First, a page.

“Recommerce is reshaping the retail landscape and this case study shines a light on this rapidly growing market,” said Adam Lukoskie, executive director of the NRF Foundation and senior vice president of the National Retail Federation. “Retailers are responding to this increase in consumer demand by adapting many of their products and offerings to extend the lifecycle and promote further circularity within the industry.”

Hundreds of international fashion brands own and operate recommerce channels. Others use third-party companies to resell gently used apparel — which typically is purchased, traded or otherwise garnered from previous and existing customers — to customers who oftentimes are new to the brand. Items typically are thoroughly inspected and cleaned before being stylishly remarketed for sale at a discount.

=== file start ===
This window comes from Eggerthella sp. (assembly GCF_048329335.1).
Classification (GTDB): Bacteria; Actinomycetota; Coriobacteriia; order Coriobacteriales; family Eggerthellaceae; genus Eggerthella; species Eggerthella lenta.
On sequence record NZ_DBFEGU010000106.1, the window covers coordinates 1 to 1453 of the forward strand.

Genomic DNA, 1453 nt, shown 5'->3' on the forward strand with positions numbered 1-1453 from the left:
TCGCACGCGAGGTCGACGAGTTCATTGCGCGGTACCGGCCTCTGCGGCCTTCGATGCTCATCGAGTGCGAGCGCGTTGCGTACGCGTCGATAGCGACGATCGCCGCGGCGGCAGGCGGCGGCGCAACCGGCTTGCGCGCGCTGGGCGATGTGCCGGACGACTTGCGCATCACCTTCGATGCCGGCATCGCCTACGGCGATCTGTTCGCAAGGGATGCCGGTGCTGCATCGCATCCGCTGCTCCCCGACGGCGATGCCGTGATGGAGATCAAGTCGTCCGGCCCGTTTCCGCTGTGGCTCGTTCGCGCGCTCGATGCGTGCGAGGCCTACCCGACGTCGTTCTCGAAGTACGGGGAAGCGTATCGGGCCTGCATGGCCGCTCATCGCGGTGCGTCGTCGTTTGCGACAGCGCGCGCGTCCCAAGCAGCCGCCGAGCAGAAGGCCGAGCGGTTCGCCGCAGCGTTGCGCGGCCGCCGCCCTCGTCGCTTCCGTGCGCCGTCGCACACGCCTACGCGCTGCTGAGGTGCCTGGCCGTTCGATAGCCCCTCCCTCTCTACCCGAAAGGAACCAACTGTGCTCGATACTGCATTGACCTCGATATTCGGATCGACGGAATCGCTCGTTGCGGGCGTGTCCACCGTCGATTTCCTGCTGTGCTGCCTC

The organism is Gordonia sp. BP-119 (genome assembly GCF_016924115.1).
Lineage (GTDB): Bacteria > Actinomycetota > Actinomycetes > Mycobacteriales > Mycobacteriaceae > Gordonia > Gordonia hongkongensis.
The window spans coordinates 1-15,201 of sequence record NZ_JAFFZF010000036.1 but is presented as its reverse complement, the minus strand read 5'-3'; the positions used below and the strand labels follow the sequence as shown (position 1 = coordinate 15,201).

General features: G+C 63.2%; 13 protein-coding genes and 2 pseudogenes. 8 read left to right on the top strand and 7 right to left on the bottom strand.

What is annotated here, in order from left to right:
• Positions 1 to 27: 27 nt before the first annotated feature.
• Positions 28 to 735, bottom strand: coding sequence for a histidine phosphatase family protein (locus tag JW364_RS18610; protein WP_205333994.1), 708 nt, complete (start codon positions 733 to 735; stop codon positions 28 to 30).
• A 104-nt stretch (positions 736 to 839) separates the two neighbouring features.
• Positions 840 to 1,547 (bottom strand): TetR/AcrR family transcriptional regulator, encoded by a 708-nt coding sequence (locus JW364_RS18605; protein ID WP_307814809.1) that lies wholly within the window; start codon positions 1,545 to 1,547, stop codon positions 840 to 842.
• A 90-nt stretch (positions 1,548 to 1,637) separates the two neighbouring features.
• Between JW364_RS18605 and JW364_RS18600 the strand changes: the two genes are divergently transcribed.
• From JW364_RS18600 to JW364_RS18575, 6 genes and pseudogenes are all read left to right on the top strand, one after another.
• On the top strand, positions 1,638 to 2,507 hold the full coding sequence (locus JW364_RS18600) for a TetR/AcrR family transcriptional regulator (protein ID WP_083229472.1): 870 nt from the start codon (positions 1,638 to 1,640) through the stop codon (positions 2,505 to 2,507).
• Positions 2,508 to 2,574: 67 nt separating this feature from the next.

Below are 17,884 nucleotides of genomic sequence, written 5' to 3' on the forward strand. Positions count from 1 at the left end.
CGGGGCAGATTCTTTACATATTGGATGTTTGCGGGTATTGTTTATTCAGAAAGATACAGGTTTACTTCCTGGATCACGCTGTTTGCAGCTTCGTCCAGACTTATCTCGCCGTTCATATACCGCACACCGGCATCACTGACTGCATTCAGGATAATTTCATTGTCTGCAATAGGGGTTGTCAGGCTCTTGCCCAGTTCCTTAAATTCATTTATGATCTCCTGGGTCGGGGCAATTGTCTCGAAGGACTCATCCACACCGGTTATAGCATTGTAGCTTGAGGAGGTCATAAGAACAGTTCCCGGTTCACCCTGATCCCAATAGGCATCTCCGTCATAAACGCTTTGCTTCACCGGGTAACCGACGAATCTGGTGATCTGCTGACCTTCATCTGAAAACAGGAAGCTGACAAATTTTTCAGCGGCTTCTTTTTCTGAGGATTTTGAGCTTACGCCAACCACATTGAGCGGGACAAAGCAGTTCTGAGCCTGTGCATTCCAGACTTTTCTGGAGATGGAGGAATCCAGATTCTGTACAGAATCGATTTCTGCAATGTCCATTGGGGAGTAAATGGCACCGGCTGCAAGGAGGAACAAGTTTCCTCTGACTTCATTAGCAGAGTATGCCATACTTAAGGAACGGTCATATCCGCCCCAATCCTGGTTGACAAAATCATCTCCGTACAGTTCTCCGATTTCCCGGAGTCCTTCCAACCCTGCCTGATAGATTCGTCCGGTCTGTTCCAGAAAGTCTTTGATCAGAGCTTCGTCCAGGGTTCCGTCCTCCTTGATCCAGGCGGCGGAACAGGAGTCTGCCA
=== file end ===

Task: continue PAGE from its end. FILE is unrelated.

“It is one of the biggest trends in the fashion industry,” said Kim, a co-author on the study.

The UNT team interviewed directors of circularity and other executives at seven international fashion brands to learn about the $100 billion global recommerce market, which is growing five times faster than the broader retail market. That growth is attributed to the environmental impact and sustainability factors of recirculating product to multiple consumers, among other factors.

However, recommerce is not without its challenges, especially for retailers. Increased labor costs tend to make it a more lucrative practice for larger fashion brands than smaller ones. Also, it is an ongoing struggle for brands to gauge the unpredictable supply-and-demand levels for products and constantly shifting price points. The case study found that luxury brands tend to fair better economically as higher-end items tend to retain their value even with the discounted pricing of recommerce.